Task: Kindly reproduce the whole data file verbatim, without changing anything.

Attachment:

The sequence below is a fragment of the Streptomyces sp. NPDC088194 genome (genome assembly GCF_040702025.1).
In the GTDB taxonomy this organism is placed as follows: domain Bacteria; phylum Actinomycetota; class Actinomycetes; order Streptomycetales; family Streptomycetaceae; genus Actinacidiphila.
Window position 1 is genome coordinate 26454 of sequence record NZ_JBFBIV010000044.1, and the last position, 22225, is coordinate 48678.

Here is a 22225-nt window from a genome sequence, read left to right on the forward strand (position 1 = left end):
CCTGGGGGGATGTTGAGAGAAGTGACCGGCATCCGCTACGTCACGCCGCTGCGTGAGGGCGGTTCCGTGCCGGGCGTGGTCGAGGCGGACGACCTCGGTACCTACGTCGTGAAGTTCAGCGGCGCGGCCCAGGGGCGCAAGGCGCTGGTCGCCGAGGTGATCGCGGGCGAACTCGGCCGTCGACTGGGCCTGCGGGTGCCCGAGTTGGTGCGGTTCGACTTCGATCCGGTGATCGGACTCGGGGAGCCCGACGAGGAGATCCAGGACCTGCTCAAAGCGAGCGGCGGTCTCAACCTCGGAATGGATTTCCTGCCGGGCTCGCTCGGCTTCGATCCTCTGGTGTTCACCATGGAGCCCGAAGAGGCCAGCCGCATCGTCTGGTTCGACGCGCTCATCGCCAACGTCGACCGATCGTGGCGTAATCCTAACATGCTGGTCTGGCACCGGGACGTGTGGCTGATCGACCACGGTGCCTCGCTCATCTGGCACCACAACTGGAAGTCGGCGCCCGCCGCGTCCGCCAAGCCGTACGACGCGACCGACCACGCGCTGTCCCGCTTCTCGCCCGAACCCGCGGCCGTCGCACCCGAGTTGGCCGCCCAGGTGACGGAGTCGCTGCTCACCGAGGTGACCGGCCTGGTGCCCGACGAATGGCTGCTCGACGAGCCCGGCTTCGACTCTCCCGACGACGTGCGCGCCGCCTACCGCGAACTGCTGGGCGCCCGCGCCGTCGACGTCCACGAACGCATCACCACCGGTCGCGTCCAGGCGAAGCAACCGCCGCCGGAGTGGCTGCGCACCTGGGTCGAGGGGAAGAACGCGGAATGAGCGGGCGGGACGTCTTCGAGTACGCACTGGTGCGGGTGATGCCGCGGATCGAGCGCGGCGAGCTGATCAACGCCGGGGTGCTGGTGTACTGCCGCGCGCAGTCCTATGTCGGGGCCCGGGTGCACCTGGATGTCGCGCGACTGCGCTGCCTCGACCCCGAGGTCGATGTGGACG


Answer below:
The sequence below is a fragment of the Streptomyces sp. NPDC088194 genome (genome assembly GCF_040702025.1).
In the GTDB taxonomy this organism is placed as follows: domain Bacteria; phylum Actinomycetota; class Actinomycetes; order Streptomycetales; family Streptomycetaceae; genus Actinacidiphila.
Window position 1 is genome coordinate 26454 of sequence record NZ_JBFBIV010000044.1, and the last position, 22225, is coordinate 48678.

Here is a 22225-nt window from a genome sequence, read left to right on the forward strand (position 1 = left end):
CCTGGGGGGATGTTGAGAGAAGTGACCGGCATCCGCTACGTCACGCCGCTGCGTGAGGGCGGTTCCGTGCCGGGCGTGGTCGAGGCGGACGACCTCGGTACCTACGTCGTGAAGTTCAGCGGCGCGGCCCAGGGGCGCAAGGCGCTGGTCGCCGAGGTGATCGCGGGCGAACTCGGCCGTCGACTGGGCCTGCGGGTGCCCGAGTTGGTGCGGTTCGACTTCGATCCGGTGATCGGACTCGGGGAGCCCGACGAGGAGATCCAGGACCTGCTCAAAGCGAGCGGCGGTCTCAACCTCGGAATGGATTTCCTGCCGGGCTCGCTCGGCTTCGATCCTCTGGTGTTCACCATGGAGCCCGAAGAGGCCAGCCGCATCGTCTGGTTCGACGCGCTCATCGCCAACGTCGACCGATCGTGGCGTAATCCTAACATGCTGGTCTGGCACCGGGACGTGTGGCTGATCGACCACGGTGCCTCGCTCATCTGGCACCACAACTGGAAGTCGGCGCCCGCCGCGTCCGCCAAGCCGTACGACGCGACCGACCACGCGCTGTCCCGCTTCTCGCCCGAACCCGCGGCCGTCGCACCCGAGTTGGCCGCCCAGGTGACGGAGTCGCTGCTCACCGAGGTGACCGGCCTGGTGCCCGACGAATGGCTGCTCGACGAGCCCGGCTTCGACTCTCCCGACGACGTGCGCGCCGCCTACCGCGAACTGCTGGGCGCCCGCGCCGTCGACGTCCACGAACGCATCACCACCGGTCGCGTCCAGGCGAAGCAACCGCCGCCGGAGTGGCTGCGCACCTGGGTCGAGGGGAAGAACGCGGAATGAGCGGGCGGGACGTCTTCGAGTACGCACTGGTGCGGGTGATGCCGCGGATCGAGCGCGGCGAGCTGATCAACGCCGGGGTGCTGGTGTACTGCCGCGCGCAGTCCTATGTCGGGGCCCGGGTGCACCTGGATGTCGCGCGACTGCGCTGCCTCGACCCCGAGGTCGATGTGGACG